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The Index thread (please keep to subject)

Techy111
Volunteer Moderator
Volunteer Moderator
As per the title, please respect the users who post here and keep it on topic, any nonsense and......grrr
A PC with lots of gadgets inside and a thing to see in 3D that you put on your head.

2,585 REPLIES 2,585

pyroth309
Level 14

RedRizla said:


Lets be honest even a geforce 1080 is capable of higher resolution then what Rift S offers as @pyroth309 found out with his Vavle index. He owns a geforce 1080 and could use the Valve index at a higher resolution, so geforce 1080 as well as 1080ti users would benefit from a higher resolution display too.




Yea, the GTX 1080 is enough to run the Index in most games at 100% at 80hz which is 2016x2240 resolution.

Beyond 80 hz though the pain starts lol and you'll have to live in Motion Smoothing or come down on SS. At 144hz I have to drop beat saber, which is far from graphic intensive, down to like 66% which is 1636x1820 to not run into Motion Smoothing. Norm from tested said it best, it's like being on caffeine. Less blur on the sabers, less blur on the fast moving boxes and I can play much faster than I could on any previous VR system I have tried. I've set a few personal bests in Beat saber in the time I was in there due to a combo of the 144hz and the tracking, several top 50 results on Steam, but I haven't been hitting it hard. Trade off of playing at 144hz at 66% is it doesn't look as clear.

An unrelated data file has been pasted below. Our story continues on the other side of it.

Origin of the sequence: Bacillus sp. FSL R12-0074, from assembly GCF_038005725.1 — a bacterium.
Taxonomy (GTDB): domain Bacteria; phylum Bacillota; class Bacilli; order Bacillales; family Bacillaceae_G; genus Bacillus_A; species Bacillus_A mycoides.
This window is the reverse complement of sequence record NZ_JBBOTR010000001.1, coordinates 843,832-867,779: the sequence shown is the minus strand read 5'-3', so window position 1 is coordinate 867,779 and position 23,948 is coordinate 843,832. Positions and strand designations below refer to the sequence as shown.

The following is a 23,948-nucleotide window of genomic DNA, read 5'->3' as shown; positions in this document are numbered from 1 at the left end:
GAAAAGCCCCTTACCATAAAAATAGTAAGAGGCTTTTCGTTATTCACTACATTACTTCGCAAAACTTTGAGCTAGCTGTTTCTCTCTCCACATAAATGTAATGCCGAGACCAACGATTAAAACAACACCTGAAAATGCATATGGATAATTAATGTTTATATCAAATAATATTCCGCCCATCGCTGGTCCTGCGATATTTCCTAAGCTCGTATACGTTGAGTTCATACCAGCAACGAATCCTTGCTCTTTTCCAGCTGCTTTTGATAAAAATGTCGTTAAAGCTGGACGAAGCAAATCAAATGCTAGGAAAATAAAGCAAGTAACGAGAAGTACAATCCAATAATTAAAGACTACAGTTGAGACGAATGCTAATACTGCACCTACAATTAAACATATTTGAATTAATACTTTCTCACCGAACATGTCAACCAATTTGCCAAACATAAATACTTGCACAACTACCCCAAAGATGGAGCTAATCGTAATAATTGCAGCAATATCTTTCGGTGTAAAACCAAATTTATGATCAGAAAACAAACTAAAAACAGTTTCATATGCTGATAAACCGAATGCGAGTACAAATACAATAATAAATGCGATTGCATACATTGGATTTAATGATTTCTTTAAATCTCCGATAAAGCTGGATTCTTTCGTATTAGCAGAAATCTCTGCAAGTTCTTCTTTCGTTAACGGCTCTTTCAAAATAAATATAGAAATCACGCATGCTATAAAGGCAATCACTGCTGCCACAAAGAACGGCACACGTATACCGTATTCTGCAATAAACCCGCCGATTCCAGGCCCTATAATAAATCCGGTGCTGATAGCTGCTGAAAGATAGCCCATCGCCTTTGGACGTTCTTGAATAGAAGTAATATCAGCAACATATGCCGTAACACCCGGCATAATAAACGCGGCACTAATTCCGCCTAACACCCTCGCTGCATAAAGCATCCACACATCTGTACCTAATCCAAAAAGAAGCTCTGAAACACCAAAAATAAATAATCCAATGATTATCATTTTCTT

Also, to chime in on the recent discussion, I don't think any VR company is going to cater heavily to 2080TI owners or they'd never make any money. When you get to the edges of the enthusiast curve, you find that you're in a tiny minority. The main benefit is just the extra frames and performance. GTX 1080's are fairly common at this point though.  

 Still jumping around games and seeing what works well and what doesn't. I'm still planning on a Super 2080 build this month with a new Ryzen cpu so I'm looking forward to pushing the Index a bit harder on the 144hz side.

snowdog
Level 16

Spuzzum said:


snowdog said:


If you're going to criticise ANYONE with regards to their spec choices you should be criticising Valve for releasing a 1600p headset that's 2.3 times more expensive than a 1440p headset. For that sort of price I'd expect a 2160p headset at least with a Pimax sized FOV.